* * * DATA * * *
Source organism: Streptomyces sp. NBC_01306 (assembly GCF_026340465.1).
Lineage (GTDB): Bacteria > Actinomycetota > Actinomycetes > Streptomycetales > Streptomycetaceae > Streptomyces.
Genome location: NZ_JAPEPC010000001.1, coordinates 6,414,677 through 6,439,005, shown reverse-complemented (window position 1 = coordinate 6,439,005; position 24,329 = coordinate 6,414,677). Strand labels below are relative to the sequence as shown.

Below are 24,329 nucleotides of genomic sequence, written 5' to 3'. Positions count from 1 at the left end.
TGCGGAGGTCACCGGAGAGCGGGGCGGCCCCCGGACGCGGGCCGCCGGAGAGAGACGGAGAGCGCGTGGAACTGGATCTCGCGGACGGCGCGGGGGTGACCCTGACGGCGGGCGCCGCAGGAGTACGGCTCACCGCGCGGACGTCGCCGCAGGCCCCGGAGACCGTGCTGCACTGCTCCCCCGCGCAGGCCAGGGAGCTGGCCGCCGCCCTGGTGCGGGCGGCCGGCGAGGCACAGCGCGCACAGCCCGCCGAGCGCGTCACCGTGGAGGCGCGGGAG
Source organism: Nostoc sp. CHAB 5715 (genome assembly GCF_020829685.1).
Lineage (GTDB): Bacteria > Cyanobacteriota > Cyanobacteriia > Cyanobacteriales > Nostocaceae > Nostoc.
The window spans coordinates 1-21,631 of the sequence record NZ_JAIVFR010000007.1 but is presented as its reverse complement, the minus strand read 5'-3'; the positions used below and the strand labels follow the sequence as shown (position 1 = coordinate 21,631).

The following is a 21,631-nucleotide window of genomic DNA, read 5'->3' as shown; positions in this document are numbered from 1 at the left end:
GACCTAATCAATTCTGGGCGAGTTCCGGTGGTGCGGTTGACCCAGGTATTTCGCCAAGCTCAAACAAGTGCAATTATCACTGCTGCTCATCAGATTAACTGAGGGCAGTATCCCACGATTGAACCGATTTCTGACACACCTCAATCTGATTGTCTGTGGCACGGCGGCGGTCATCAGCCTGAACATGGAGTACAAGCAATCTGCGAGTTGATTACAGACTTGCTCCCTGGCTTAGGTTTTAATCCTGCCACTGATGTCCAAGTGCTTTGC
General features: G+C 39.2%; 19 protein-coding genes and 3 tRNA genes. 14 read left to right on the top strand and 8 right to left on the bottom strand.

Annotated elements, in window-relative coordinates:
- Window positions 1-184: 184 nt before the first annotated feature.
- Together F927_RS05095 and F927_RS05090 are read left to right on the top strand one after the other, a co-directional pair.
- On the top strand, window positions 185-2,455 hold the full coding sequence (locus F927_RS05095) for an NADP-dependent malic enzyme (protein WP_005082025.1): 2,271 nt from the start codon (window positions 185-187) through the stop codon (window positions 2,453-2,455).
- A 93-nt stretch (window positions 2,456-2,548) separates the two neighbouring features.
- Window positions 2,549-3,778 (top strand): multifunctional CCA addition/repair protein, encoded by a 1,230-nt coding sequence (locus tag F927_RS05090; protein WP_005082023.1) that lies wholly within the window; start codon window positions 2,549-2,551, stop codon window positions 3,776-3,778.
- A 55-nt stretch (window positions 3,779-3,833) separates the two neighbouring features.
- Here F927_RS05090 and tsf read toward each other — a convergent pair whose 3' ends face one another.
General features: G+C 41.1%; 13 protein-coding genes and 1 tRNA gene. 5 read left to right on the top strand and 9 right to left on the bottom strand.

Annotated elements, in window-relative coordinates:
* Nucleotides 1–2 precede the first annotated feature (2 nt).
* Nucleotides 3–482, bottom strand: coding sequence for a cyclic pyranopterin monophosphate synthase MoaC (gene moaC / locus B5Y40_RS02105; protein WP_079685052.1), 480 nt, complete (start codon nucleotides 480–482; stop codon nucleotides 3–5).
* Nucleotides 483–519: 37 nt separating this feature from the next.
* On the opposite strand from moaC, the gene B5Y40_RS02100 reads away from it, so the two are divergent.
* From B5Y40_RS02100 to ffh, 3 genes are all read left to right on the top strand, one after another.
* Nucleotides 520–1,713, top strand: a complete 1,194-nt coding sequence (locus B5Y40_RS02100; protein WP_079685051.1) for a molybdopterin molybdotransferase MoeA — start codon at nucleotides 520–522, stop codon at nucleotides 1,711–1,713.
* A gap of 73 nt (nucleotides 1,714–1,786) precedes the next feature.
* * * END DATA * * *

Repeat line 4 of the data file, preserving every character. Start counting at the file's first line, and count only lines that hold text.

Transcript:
Below are 24,329 nucleotides of genomic sequence, written 5' to 3'. Positions count from 1 at the left end.